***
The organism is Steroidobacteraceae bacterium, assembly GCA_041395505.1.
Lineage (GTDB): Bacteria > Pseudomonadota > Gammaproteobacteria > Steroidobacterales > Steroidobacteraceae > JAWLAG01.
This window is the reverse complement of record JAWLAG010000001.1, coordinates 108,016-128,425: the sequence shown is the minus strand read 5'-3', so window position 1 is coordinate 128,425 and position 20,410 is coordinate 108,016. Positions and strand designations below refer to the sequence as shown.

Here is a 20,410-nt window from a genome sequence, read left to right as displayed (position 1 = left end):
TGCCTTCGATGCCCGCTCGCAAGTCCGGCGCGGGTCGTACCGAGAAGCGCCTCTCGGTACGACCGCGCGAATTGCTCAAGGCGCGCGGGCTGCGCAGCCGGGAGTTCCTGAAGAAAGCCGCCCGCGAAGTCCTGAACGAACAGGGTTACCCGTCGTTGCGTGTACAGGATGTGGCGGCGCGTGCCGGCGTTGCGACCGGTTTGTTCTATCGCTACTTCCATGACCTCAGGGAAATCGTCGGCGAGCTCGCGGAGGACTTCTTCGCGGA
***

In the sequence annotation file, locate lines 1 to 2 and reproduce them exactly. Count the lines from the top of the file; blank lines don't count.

The organism is Steroidobacteraceae bacterium, assembly GCA_041395505.1.
Lineage (GTDB): Bacteria > Pseudomonadota > Gammaproteobacteria > Steroidobacterales > Steroidobacteraceae > JAWLAG01.